We were a bit scared, to be honest – we had this glaring insight, staring us in the face. ‘Oh, you want us to talk about sustainability, well there is one issue you should talk about.’ I remember the first presentation we had, walking in and saying, we have this one idea we like. We literally had a picture of heaping piles of garbage and put an Ikea product name and a price in the middle of that stinking trash pile. We knew that if we were doing this, we’d have to do it properly. We’d have to do it real and honest. If we’d used a beautifully placed chair in the middle of a very clean room, it wouldn’t have been the campaign we wanted to make. We had to start grimy in order to say, either you buy this [idea], or you don’t. Luckily – and surprisingly – Ikea jumped on it. They’ve been very supportive the whole way, and that’s pretty brave for a client like Ikea.
The creative itself is quite beautiful – were those images of discarded products staged or real?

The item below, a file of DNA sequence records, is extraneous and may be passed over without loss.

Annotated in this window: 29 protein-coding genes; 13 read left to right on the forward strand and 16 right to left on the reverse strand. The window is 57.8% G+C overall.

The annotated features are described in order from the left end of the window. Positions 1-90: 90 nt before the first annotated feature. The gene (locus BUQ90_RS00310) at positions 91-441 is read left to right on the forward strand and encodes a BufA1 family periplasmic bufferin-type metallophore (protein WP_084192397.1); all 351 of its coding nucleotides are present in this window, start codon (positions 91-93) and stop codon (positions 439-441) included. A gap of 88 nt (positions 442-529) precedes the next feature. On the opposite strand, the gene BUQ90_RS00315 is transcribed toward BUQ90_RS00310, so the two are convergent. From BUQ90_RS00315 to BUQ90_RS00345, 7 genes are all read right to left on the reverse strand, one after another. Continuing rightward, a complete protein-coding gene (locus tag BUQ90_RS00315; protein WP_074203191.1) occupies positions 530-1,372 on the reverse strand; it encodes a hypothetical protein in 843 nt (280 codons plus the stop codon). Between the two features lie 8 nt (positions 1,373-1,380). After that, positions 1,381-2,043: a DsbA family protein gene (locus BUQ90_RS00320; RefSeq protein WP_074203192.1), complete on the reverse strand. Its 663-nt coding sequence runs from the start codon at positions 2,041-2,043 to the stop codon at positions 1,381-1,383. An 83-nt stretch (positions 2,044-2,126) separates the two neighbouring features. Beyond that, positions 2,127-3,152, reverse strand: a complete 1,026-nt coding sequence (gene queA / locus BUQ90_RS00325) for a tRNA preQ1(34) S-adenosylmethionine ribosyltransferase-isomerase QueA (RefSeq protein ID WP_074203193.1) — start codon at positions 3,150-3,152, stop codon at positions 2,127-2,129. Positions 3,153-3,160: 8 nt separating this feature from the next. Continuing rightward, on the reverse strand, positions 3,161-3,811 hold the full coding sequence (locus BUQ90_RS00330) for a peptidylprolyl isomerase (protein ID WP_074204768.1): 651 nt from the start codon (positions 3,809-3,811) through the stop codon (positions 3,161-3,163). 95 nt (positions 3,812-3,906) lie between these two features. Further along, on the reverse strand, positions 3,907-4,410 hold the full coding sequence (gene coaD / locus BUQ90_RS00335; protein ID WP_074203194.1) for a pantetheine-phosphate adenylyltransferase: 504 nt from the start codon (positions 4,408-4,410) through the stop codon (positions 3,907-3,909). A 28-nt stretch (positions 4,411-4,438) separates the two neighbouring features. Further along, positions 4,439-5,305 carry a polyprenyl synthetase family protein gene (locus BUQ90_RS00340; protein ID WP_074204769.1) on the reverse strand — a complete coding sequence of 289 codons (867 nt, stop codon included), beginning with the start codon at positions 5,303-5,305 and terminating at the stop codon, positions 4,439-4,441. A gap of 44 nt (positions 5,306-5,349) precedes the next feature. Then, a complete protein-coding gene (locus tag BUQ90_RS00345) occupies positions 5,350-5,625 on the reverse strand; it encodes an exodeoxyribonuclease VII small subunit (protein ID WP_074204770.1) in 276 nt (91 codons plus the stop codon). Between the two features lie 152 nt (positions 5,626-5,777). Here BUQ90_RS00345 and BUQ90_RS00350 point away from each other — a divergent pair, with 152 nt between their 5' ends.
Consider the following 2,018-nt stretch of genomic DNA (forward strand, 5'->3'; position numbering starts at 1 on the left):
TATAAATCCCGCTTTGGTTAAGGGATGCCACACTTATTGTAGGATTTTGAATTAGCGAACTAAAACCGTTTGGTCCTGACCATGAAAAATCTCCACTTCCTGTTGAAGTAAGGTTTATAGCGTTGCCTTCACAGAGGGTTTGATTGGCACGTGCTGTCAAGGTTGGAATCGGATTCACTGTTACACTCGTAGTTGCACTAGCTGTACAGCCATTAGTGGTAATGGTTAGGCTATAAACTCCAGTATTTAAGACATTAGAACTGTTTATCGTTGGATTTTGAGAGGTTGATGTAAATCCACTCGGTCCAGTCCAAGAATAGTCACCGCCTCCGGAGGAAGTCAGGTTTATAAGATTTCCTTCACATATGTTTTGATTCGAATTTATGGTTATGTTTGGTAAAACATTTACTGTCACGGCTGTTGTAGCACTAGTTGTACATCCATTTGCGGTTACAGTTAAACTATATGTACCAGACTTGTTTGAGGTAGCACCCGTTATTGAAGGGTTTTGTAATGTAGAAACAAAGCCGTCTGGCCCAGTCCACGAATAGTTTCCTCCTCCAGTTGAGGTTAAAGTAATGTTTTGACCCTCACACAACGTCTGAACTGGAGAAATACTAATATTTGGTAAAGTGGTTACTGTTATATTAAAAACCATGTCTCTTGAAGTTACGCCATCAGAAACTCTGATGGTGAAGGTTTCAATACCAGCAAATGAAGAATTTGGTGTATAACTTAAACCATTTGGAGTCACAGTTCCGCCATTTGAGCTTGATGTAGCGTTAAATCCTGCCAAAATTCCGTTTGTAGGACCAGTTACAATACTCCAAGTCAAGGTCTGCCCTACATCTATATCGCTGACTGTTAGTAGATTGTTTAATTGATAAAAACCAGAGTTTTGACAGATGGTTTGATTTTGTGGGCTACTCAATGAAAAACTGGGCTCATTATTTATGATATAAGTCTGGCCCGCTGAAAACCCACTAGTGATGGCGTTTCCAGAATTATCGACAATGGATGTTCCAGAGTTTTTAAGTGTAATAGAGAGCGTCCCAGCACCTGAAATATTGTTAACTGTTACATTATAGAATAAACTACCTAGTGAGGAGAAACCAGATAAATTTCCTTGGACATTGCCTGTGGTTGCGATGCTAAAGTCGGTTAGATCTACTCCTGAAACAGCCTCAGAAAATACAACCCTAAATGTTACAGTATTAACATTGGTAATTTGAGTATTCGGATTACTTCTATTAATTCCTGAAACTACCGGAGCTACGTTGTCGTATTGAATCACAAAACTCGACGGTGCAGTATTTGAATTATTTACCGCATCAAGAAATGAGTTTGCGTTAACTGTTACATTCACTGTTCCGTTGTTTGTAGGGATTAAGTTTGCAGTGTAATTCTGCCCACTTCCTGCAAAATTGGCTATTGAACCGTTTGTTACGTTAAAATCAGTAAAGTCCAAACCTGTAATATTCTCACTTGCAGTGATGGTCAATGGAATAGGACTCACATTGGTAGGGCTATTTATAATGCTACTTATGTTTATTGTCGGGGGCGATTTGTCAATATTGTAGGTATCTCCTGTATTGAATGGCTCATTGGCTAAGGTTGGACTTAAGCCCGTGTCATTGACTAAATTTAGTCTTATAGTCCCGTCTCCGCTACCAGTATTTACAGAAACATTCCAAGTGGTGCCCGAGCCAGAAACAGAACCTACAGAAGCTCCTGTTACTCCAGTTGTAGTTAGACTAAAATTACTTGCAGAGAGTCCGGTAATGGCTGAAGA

The production company, Aparent, were hired to do the shoot, and our brief for them was that this has to be real discarded furniture, you can’t buy new furniture and add a little stain. And Ikea, more than anyone, was like, ‘This has to be real, we can’t do this with a new Billy shelf.’ So they literally drove around – the shoot was meant to be two days but they got so eager they drove around different counties in Norway for nine days – just finding furniture. I can’t say for sure that they didn’t find a chair there and place it here, but that’s the most staging they would have done.
One day, the director called us because they’d found this whole neighbourhood that had done a spring clean and thrown all the furniture out in the yard. There were mountains of garbage on the lawn, ready for the tip, and hundreds of pieces of Ikea furniture. I think four or five of the executions were from furniture found at that gemstone of a place. There were a couple of pieces we found that were out of production, so we had researchers at Ikea looking through old catalogues to find models from 2003 in order for us to restore them. The director took all the pictures and we created a behind the scenes movie showing the crew out in garbage tips and woods and employees at Ikea in the secondhand store, talking about what this means to them.